Section 14: Salvaging - Chapter forty-four

Synopsis of chapter forty-four

Later that same day, Offred goes to meet Ofglen, to go shopping, However, the person she meets is a new Ofglen who has replaced the other. Offred is uncertain about whether she can trust this new Ofglen, but risks introducing the word ‘Mayday' into their conversation.

The new Ofglen responds by warning Offred to avoid such words, in a way that shows she knows about, but is not part of, the resistance movement. Offred is terrified to think that she may have betrayed herself. Just before they part, the new Ofglen whispers to Offred that the old Ofglen hanged herself that morning, after realising she was to be arrested for kicking unconscious the particicution victim.

Commentary on chapter forty-four

She isn't Ofglen ... I am Ofglen - The replacement Ofglen has been put in place within hours of the death of the other. This suggests the speed with which the régime acts to remove subversive elements, and its ability to remove all trace of those who oppose it.

May the Lord open ... Which I receive with joy - These platitudes remove all real meaning from their language, so that there are no true ‘exchanges'. (See also Themes and significant ideas > Human relationships.)

She could mean ... Or she could mean ... no clues there - Offred has no way of knowing, from the expressionless voice and the meaningless responses which have comprised their conversation so far, how she is to interpret Ofglen's comment.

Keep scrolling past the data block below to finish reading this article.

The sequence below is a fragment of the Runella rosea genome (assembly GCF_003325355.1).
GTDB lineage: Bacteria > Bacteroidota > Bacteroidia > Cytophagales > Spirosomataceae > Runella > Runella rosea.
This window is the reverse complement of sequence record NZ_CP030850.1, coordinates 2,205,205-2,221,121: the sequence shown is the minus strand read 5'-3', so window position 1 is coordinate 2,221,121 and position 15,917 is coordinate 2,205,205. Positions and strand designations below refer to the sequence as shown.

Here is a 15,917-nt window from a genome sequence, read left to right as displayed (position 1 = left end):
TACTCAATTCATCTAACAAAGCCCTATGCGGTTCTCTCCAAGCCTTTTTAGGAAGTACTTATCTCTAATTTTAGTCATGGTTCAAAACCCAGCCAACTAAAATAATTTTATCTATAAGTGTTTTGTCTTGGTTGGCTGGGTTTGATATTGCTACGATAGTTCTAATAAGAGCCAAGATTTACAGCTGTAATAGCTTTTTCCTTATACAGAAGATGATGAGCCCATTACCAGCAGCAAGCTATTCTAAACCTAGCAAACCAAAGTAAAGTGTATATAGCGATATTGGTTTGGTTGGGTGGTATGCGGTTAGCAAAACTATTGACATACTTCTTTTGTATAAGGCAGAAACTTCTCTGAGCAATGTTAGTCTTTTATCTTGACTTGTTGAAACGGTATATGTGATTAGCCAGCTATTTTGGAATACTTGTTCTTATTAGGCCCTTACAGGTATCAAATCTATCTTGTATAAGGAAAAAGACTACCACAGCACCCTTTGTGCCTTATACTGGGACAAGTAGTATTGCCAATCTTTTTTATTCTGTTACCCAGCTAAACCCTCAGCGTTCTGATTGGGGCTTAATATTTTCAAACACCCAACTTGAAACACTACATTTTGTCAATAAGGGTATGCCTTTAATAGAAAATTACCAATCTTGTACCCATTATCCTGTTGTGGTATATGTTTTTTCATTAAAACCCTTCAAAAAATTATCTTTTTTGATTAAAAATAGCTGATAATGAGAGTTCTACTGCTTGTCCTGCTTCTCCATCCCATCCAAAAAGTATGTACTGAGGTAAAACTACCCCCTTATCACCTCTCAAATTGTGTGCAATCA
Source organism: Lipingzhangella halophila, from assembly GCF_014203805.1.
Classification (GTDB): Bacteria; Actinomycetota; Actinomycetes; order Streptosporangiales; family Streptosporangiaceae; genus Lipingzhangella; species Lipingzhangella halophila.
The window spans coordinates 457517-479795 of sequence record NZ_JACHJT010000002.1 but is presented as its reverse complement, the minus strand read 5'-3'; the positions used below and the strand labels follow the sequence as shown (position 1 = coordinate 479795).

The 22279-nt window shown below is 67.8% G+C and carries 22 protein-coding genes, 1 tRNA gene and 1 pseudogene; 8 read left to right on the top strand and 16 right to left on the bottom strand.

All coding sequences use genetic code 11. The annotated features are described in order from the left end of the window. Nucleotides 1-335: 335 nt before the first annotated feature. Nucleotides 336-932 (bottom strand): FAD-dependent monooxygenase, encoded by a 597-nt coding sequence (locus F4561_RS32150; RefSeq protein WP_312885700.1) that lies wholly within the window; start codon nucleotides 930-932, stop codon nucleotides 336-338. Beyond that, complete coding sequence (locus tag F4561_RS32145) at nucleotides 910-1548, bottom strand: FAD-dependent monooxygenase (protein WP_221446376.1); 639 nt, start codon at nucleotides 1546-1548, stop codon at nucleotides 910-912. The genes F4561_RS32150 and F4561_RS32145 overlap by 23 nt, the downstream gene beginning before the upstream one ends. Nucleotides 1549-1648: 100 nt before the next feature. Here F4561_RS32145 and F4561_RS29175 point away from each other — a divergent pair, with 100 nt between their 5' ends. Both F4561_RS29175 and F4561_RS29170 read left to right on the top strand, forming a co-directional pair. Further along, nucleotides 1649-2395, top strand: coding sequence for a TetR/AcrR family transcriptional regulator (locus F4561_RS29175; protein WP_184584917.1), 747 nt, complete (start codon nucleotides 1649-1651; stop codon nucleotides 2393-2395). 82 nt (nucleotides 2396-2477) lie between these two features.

Menacing... ‘You ought to clear your mind of such.. Echoes' - Ofglen's warning indicates that the signal ‘Mayday' is a word from the past, a mere ‘echo' of something from a previous existence. She implies that there is no longer any way for people to resist.

I walk the last blocks in terror ... It's no use - The short, panicky sentences which Atwood uses in this section recreate the terrified ideas surging through Offred's mind.

I'll say anything they like, I'll incriminate anyone – Offred echoes Orwell's novel 1984, where he describes ‘Room 101', in which the worst thing each person can imagine may be inflicted on them. Orwell's protagonist, Winston Smith, is threatened with having a cage of hungry rats fixed over his head to gnaw off his face. Unsurprisingly, he is willing to ‘say anything.. incriminate anybody' to save himself from this horror.

Under His Eye - Another echo of 1984, in which ‘Big Brother' - the all-powerful state and its comprehensive spying systems - keeps an intrusive eye on everyone. In Gilead, the phrase is supposed to suggest a benevolent, watchful Providence, but is in fact a sinister reminder that no-one can escape surveillance. 

Investigating chapter forty-four

  • Write a version of this chapter from the perspective of the new Ofglen.

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